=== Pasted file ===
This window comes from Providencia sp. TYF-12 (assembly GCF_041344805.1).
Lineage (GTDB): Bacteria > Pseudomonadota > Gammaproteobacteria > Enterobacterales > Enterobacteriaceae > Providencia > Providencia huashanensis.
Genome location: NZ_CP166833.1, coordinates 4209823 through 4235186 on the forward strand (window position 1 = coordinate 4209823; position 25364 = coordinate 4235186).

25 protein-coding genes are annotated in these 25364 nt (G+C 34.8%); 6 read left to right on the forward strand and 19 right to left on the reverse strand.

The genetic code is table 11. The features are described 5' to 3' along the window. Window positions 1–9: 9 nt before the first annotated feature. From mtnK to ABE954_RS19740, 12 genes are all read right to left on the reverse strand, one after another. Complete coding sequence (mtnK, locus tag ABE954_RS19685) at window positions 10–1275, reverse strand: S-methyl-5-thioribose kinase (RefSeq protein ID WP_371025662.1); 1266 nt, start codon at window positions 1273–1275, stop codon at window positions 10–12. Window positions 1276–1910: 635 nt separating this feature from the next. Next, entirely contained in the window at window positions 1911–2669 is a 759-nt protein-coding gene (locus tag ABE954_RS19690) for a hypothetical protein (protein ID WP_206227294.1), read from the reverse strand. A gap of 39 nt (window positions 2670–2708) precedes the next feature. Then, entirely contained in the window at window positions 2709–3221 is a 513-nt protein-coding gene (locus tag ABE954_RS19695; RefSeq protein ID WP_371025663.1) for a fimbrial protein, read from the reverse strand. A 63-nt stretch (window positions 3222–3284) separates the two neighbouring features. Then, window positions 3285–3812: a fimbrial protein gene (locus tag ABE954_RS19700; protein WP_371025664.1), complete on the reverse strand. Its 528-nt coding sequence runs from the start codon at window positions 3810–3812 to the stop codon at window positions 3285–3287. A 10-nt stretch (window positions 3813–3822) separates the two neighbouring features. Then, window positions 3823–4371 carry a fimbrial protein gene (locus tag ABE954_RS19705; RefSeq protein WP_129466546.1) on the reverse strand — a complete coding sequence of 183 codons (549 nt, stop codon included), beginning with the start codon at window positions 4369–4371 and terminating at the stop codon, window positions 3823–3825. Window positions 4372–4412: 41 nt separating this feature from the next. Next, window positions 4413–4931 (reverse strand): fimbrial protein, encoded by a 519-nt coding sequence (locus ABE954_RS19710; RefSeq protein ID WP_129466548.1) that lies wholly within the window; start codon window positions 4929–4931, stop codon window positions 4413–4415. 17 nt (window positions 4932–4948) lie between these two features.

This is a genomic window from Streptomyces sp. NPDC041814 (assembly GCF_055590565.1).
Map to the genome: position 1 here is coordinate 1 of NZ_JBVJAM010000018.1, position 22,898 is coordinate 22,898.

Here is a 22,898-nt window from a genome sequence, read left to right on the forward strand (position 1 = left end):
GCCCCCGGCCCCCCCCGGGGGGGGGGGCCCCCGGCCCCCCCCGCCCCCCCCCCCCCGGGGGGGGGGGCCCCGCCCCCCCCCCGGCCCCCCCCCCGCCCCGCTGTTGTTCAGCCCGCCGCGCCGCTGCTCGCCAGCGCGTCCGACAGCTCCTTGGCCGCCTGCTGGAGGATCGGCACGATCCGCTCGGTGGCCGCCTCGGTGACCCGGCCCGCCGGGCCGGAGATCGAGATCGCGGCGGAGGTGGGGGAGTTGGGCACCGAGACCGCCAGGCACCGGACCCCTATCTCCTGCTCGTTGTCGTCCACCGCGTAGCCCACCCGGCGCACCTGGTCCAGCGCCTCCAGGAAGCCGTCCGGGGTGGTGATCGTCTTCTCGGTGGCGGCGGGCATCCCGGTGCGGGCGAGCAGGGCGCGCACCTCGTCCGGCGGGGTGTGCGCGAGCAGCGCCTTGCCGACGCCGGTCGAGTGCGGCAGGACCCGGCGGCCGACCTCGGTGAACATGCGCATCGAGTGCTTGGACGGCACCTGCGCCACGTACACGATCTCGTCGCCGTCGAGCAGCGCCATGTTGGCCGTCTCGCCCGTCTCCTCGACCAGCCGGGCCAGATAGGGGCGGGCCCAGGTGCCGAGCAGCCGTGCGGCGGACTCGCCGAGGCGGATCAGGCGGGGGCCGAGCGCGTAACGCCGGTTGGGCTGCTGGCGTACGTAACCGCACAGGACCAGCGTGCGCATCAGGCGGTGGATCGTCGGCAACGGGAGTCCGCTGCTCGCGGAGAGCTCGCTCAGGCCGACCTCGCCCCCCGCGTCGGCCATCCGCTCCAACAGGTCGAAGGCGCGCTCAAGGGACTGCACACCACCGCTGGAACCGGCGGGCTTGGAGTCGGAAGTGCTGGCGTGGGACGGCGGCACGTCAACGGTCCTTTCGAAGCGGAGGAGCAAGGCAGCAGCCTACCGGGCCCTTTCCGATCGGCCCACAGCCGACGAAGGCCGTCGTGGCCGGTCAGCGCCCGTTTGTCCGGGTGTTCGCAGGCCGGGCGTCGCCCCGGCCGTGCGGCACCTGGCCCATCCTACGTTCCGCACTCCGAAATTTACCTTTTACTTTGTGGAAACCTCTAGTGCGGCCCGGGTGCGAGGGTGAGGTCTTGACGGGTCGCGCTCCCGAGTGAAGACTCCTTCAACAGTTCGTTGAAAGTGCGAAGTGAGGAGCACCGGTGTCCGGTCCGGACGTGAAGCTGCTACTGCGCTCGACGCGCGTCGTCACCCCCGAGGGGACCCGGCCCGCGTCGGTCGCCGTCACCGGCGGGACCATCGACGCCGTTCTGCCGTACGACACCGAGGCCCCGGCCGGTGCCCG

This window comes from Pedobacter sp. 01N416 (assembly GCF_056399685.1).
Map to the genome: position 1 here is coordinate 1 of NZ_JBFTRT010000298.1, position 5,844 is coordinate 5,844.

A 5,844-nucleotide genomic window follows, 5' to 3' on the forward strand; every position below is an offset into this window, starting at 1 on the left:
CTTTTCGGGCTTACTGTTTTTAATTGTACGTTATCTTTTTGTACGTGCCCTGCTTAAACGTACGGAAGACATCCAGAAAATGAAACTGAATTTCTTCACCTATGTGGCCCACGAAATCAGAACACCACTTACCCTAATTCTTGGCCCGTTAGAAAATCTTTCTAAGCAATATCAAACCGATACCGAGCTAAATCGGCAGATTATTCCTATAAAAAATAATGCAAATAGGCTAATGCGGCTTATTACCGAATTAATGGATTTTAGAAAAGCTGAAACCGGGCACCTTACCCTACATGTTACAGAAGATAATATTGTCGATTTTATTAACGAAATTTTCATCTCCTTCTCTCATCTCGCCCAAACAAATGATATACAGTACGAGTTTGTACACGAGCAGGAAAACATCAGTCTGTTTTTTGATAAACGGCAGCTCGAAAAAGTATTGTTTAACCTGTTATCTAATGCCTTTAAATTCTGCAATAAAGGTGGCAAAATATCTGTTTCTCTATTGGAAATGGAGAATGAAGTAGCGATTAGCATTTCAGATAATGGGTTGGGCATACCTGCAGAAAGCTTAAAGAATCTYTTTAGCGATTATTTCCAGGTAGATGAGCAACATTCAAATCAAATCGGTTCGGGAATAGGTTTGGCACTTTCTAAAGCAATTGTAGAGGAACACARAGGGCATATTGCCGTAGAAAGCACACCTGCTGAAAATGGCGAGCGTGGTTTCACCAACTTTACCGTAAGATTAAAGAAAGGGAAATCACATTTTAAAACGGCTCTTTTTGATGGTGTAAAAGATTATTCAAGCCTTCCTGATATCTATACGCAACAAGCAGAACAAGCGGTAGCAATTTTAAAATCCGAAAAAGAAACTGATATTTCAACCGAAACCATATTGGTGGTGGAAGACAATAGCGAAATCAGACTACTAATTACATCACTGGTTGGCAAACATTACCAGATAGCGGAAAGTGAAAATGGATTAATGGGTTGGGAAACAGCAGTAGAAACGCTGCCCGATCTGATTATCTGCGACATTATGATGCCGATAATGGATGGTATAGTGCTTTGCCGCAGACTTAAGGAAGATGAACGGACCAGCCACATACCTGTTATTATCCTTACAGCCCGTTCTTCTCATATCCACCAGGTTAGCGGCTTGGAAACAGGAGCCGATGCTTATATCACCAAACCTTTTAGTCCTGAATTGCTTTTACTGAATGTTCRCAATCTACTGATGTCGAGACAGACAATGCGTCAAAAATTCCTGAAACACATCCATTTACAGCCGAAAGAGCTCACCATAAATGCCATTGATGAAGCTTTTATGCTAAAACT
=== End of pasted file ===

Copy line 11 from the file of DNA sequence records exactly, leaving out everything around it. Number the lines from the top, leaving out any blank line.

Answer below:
Map to the genome: position 1 here is coordinate 1 of NZ_JBFTRT010000298.1, position 5,844 is coordinate 5,844.